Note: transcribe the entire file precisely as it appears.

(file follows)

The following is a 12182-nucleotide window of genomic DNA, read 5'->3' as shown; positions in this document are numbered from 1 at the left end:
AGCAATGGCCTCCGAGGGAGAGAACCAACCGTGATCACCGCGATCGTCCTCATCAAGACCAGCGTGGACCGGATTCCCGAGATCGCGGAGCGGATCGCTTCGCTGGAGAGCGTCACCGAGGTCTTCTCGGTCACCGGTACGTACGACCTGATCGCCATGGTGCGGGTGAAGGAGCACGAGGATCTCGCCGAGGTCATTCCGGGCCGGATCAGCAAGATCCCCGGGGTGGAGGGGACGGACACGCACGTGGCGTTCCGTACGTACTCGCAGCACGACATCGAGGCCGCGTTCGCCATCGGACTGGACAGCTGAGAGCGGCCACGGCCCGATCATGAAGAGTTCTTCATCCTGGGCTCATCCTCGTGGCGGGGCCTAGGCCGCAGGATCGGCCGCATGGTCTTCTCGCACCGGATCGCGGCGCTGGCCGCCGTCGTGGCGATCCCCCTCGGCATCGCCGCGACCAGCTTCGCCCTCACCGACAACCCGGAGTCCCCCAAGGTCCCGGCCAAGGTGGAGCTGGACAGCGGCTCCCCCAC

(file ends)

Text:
The following is a 12182-nucleotide window of genomic DNA, read 5'->3' as shown; positions in this document are numbered from 1 at the left end:
AGCAATGGCCTCCGAGGGAGAGAACCAACCGTGATCACCGCGATCGTCCTCATCAAGACCAGCGTGGACCGGATTCCCGAGATCGCGGAGCGGATCGCTTCGCTGGAGAGCGTCACCGAGGTCTTCTCGGTCACCGGTACGTACGACCTGATCGCCATGGTGCGGGTGAAGGAGCACGAGGATCTCGCCGAGGTCATTCCGGGCCGGATCAGCAAGATCCCCGGGGTGGAGGGGACGGACACGCACGTGGCGTTCCGTACGTACTCGCAGCACGACATCGAGGCCGCGTTCGCCATCGGACTGGACAGCTGAGAGCGGCCACGGCCCGATCATGAAGAGTTCTTCATCCTGGGCTCATCCTCGTGGCGGGGCCTAGGCCGCAGGATCGGCCGCATGGTCTTCTCGCACCGGATCGCGGCGCTGGCCGCCGTCGTGGCGATCCCCCTCGGCATCGCCGCGACCAGCTTCGCCCTCACCGACAACCCGGAGTCCCCCAAGGTCCCGGCCAAGGTGGAGCTGGACAGCGGCTCCCCCAC